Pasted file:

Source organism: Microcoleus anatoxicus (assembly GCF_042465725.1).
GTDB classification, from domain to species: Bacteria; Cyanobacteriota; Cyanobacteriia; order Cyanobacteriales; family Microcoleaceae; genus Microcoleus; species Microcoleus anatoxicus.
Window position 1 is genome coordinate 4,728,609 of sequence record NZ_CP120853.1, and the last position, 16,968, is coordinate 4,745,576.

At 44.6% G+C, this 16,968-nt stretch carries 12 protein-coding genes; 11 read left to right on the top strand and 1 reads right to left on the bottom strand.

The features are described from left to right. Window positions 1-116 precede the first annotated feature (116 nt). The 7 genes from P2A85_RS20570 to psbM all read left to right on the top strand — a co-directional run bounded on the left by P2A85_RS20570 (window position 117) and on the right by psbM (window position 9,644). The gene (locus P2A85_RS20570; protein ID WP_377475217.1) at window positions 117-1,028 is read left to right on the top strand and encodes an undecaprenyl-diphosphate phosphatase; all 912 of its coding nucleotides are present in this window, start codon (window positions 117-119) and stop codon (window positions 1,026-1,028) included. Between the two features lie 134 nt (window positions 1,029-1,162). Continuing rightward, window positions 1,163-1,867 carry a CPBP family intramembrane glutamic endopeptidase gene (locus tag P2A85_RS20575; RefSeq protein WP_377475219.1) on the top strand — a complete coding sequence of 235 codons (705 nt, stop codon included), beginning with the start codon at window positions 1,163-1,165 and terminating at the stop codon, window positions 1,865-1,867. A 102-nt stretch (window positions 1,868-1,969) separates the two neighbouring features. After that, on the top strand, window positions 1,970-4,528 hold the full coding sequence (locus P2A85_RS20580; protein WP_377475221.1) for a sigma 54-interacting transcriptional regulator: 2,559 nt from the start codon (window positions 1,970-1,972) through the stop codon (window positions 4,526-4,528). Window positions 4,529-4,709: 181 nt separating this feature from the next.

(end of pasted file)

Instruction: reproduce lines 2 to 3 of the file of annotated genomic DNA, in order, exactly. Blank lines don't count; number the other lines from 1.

GTDB classification, from domain to species: Bacteria; Cyanobacteriota; Cyanobacteriia; order Cyanobacteriales; family Microcoleaceae; genus Microcoleus; species Microcoleus anatoxicus.
Window position 1 is genome coordinate 4,728,609 of sequence record NZ_CP120853.1, and the last position, 16,968, is coordinate 4,745,576.